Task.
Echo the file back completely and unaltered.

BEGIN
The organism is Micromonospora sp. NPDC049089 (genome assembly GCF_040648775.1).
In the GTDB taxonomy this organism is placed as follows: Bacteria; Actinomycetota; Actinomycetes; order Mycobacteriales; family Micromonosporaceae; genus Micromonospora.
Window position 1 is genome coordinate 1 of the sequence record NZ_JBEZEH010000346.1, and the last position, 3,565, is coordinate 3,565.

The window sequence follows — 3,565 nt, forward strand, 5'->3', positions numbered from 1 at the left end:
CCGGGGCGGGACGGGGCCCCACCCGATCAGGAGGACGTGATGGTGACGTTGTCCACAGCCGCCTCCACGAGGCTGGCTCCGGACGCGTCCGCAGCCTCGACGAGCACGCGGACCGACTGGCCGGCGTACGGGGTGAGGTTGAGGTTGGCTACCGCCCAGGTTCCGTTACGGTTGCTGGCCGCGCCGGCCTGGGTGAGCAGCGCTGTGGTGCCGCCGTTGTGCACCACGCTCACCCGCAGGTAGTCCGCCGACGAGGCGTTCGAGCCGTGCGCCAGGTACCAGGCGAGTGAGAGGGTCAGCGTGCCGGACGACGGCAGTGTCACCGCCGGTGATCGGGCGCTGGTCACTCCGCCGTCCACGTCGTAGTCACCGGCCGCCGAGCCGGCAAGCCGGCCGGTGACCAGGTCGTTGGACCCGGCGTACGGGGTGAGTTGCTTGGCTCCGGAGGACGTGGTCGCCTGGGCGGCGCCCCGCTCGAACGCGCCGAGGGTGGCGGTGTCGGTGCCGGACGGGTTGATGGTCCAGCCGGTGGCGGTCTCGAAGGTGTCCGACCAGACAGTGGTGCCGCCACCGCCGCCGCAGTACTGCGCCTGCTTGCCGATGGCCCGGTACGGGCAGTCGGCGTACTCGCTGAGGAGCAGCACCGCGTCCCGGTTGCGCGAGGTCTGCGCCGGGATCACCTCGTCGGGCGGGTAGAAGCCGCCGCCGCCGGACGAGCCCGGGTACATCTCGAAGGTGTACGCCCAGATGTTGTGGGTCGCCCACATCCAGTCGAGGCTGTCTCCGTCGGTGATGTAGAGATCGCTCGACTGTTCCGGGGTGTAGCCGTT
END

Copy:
The organism is Micromonospora sp. NPDC049089 (genome assembly GCF_040648775.1).
In the GTDB taxonomy this organism is placed as follows: Bacteria; Actinomycetota; Actinomycetes; order Mycobacteriales; family Micromonosporaceae; genus Micromonospora.
Window position 1 is genome coordinate 1 of the sequence record NZ_JBEZEH010000346.1, and the last position, 3,565, is coordinate 3,565.

The window sequence follows — 3,565 nt, forward strand, 5'->3', positions numbered from 1 at the left end:
CCGGGGCGGGACGGGGCCCCACCCGATCAGGAGGACGTGATGGTGACGTTGTCCACAGCCGCCTCCACGAGGCTGGCTCCGGACGCGTCCGCAGCCTCGACGAGCACGCGGACCGACTGGCCGGCGTACGGGGTGAGGTTGAGGTTGGCTACCGCCCAGGTTCCGTTACGGTTGCTGGCCGCGCCGGCCTGGGTGAGCAGCGCTGTGGTGCCGCCGTTGTGCACCACGCTCACCCGCAGGTAGTCCGCCGACGAGGCGTTCGAGCCGTGCGCCAGGTACCAGGCGAGTGAGAGGGTCAGCGTGCCGGACGACGGCAGTGTCACCGCCGGTGATCGGGCGCTGGTCACTCCGCCGTCCACGTCGTAGTCACCGGCCGCCGAGCCGGCAAGCCGGCCGGTGACCAGGTCGTTGGACCCGGCGTACGGGGTGAGTTGCTTGGCTCCGGAGGACGTGGTCGCCTGGGCGGCGCCCCGCTCGAACGCGCCGAGGGTGGCGGTGTCGGTGCCGGACGGGTTGATGGTCCAGCCGGTGGCGGTCTCGAAGGTGTCCGACCAGACAGTGGTGCCGCCACCGCCGCCGCAGTACTGCGCCTGCTTGCCGATGGCCCGGTACGGGCAGTCGGCGTACTCGCTGAGGAGCAGCACCGCGTCCCGGTTGCGCGAGGTCTGCGCCGGGATCACCTCGTCGGGCGGGTAGAAGCCGCCGCCGCCGGACGAGCCCGGGTACATCTCGAAGGTGTACGCCCAGATGTTGTGGGTCGCCCACATCCAGTCGAGGCTGTCTCCGTCGGTGATGTAGAGATCGCTCGACTGTTCCGGGGTGTAGCCGTT